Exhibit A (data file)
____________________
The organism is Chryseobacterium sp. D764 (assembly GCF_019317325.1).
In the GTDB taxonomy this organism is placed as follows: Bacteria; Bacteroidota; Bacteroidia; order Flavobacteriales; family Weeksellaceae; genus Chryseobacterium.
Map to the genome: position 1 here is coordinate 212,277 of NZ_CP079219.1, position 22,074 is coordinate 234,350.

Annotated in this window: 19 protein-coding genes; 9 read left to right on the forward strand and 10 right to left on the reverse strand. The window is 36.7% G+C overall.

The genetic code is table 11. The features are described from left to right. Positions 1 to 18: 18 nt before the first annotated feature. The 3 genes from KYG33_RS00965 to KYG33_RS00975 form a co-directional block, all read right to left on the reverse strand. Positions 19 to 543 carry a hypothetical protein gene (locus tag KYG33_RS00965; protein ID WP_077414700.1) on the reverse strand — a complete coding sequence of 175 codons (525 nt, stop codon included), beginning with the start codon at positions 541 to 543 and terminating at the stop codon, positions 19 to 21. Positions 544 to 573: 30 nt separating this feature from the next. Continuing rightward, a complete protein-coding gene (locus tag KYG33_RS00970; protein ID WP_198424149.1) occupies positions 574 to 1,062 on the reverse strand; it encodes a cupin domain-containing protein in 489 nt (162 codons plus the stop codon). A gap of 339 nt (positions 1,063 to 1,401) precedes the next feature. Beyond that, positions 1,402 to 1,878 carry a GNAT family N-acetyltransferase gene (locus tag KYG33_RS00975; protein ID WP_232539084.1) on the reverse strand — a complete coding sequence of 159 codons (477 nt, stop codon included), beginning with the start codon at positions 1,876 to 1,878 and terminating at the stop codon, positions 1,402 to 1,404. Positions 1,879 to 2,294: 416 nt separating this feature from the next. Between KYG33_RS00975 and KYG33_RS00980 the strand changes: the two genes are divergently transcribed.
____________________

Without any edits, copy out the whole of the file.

The organism is Chryseobacterium sp. D764 (assembly GCF_019317325.1).
In the GTDB taxonomy this organism is placed as follows: Bacteria; Bacteroidota; Bacteroidia; order Flavobacteriales; family Weeksellaceae; genus Chryseobacterium.
Map to the genome: position 1 here is coordinate 212,277 of NZ_CP079219.1, position 22,074 is coordinate 234,350.

Annotated in this window: 19 protein-coding genes; 9 read left to right on the forward strand and 10 right to left on the reverse strand. The window is 36.7% G+C overall.

The genetic code is table 11. The features are described from left to right. Positions 1 to 18: 18 nt before the first annotated feature. The 3 genes from KYG33_RS00965 to KYG33_RS00975 form a co-directional block, all read right to left on the reverse strand. Positions 19 to 543 carry a hypothetical protein gene (locus tag KYG33_RS00965; protein ID WP_077414700.1) on the reverse strand — a complete coding sequence of 175 codons (525 nt, stop codon included), beginning with the start codon at positions 541 to 543 and terminating at the stop codon, positions 19 to 21. Positions 544 to 573: 30 nt separating this feature from the next. Continuing rightward, a complete protein-coding gene (locus tag KYG33_RS00970; protein ID WP_198424149.1) occupies positions 574 to 1,062 on the reverse strand; it encodes a cupin domain-containing protein in 489 nt (162 codons plus the stop codon). A gap of 339 nt (positions 1,063 to 1,401) precedes the next feature. Beyond that, positions 1,402 to 1,878 carry a GNAT family N-acetyltransferase gene (locus tag KYG33_RS00975; protein ID WP_232539084.1) on the reverse strand — a complete coding sequence of 159 codons (477 nt, stop codon included), beginning with the start codon at positions 1,876 to 1,878 and terminating at the stop codon, positions 1,402 to 1,404. Positions 1,879 to 2,294: 416 nt separating this feature from the next. Between KYG33_RS00975 and KYG33_RS00980 the strand changes: the two genes are divergently transcribed.